Wind Forecasts Power up for Reliable Energy Production

King Abdullah University of Science & Technology (KAUST)



© 2020 Amanda Lenzi

Map of hourly wind speed over Saudi Arabia in June 2010 from the WRF simulated data. From just a few monitoring locations, the team was able to efficiently compute a full forecast distribution to construct maps of wind speed for all of Saudi Arabia at high spatial resolution for up to several hours ahead.

Optimizing the integration of wind energy into a country's power network requires reliable forecasts of how wind speed and direction are likely to vary in time and space over the pending few hours. KAUST researchers have now developed a statistical model that provides the best forecasts yet for wind conditions across Saudi Arabia.

"Saudi Arabia is aiming to diversify its energy mix and has set targets to significantly increase the amount of renewable energy in the grid, starting with wind and solar," says former KAUST postdoc Amanda Lenzi.

To reach the goal of 9 gigawatts of installed wind energy by 2030 requires reliable models and advanced forecasting methodologies for wind conditions across the kingdom. This will help underpin investment certainty and is also needed for the efficient integration of wind energy into existing power grids.

Using hourly observations from 28 wind stations across the country, Lenzi and group leader Marc Genton set out to develop a reliable forecasting model using advanced statistical approaches for dealing with environmental data.

"Our main innovation with this approach is the joint modeling of both wind speed and direction, which are normally treated individually," says Lenzi. "This approach shows improved prediction performance at time scales from a few minutes to hours ahead and from a single site to a whole continental area based only on a few wind monitoring stations."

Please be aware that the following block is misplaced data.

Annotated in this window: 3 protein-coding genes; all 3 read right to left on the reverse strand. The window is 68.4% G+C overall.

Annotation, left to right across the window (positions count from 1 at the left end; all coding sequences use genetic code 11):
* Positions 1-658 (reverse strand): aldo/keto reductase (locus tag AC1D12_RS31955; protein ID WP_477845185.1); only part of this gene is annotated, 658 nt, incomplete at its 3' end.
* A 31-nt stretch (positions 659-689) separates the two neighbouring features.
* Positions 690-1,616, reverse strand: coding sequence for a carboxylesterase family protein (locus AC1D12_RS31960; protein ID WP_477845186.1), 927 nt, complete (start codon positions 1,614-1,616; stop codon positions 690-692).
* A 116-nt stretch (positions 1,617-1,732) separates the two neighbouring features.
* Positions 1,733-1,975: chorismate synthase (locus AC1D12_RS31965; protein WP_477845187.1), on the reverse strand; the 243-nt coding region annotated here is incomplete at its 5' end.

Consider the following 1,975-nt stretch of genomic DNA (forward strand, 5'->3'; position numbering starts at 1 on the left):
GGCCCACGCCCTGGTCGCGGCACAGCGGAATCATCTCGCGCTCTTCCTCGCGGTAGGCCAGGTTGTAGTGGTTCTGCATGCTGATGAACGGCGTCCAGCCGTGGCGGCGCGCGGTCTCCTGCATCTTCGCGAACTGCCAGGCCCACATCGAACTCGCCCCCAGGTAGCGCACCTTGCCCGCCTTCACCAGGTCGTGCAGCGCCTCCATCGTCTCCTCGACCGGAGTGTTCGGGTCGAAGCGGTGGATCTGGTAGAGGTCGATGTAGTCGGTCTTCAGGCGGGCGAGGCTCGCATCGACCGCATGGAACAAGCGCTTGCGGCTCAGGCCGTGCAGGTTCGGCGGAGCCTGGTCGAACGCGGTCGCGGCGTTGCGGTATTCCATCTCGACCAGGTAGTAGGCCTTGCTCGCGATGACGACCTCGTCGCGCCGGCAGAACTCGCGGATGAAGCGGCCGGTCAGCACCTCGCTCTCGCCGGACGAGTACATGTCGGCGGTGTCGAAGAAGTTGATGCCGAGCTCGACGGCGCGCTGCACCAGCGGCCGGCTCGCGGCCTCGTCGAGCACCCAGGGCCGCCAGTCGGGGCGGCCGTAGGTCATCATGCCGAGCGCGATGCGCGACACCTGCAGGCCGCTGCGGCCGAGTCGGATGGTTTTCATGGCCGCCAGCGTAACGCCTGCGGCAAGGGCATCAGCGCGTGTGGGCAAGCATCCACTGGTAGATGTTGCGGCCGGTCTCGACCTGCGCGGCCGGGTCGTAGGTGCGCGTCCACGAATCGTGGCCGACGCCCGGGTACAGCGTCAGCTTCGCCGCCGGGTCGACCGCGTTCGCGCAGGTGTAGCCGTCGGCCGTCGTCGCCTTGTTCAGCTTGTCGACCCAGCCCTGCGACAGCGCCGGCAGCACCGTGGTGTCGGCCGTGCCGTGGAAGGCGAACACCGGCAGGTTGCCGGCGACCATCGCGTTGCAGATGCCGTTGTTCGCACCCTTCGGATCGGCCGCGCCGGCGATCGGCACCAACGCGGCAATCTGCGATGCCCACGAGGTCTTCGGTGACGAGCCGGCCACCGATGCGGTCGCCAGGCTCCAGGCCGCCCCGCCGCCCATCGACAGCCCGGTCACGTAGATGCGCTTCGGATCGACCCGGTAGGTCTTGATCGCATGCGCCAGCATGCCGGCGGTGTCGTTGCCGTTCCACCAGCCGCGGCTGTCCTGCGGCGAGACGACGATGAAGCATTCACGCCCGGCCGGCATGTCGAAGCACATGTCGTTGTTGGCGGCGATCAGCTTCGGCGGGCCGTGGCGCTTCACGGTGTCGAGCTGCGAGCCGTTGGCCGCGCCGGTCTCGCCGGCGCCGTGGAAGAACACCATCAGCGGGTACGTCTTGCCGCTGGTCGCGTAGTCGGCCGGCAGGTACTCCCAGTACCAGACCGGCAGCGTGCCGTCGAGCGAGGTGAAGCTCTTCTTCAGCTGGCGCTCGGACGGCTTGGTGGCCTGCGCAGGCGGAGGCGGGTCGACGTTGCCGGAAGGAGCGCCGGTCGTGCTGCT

Although wind is inherently variable, there is often a trend of stronger winds coming from certain directions. Relying solely on wind speed can therefore introduce a systematic error into wind energy forecasts. Lenzi and Genton addressed this by building a spatio-temporal model of wind speed using west-east and north-south directional components and an efficient representation of the space- and time-varying statistics to make the model computationally efficient.

"Using this approach, we are able to compute a full forecast distribution from just a few monitoring locations and construct maps of wind speed for all of Saudi Arabia at high spatial resolution for up to several hours ahead with minimal computational time," says Lenzi. "The model also provides an accurate measure of the uncertainty in these predictions, which is necessary for planning wind farms that operate at maximum efficiency."

Designed to be run using the latest wind data, the team expect that this model will aid in the efficient implementation of wind energy in Saudi Arabia.

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